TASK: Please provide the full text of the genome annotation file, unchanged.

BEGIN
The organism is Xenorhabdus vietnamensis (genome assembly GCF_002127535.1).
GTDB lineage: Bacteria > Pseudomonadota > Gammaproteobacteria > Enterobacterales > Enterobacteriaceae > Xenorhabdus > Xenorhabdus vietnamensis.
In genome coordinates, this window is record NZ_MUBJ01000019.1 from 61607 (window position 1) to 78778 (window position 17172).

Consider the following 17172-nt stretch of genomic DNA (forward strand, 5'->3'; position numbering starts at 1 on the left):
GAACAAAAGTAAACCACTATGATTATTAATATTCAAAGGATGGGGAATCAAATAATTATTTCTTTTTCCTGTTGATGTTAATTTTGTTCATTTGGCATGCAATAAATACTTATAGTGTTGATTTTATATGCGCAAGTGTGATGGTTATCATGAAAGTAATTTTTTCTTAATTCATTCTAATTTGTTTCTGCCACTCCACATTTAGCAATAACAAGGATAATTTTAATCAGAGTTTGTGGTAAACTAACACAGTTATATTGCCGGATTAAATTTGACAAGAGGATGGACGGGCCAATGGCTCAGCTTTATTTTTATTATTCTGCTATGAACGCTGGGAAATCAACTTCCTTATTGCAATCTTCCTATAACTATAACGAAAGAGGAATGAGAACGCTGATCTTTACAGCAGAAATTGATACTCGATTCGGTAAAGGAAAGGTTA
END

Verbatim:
The organism is Xenorhabdus vietnamensis (genome assembly GCF_002127535.1).
GTDB lineage: Bacteria > Pseudomonadota > Gammaproteobacteria > Enterobacterales > Enterobacteriaceae > Xenorhabdus > Xenorhabdus vietnamensis.
In genome coordinates, this window is record NZ_MUBJ01000019.1 from 61607 (window position 1) to 78778 (window position 17172).

Consider the following 17172-nt stretch of genomic DNA (forward strand, 5'->3'; position numbering starts at 1 on the left):
GAACAAAAGTAAACCACTATGATTATTAATATTCAAAGGATGGGGAATCAAATAATTATTTCTTTTTCCTGTTGATGTTAATTTTGTTCATTTGGCATGCAATAAATACTTATAGTGTTGATTTTATATGCGCAAGTGTGATGGTTATCATGAAAGTAATTTTTTCTTAATTCATTCTAATTTGTTTCTGCCACTCCACATTTAGCAATAACAAGGATAATTTTAATCAGAGTTTGTGGTAAACTAACACAGTTATATTGCCGGATTAAATTTGACAAGAGGATGGACGGGCCAATGGCTCAGCTTTATTTTTATTATTCTGCTATGAACGCTGGGAAATCAACTTCCTTATTGCAATCTTCCTATAACTATAACGAAAGAGGAATGAGAACGCTGATCTTTACAGCAGAAATTGATACTCGATTCGGTAAAGGAAAGGTTA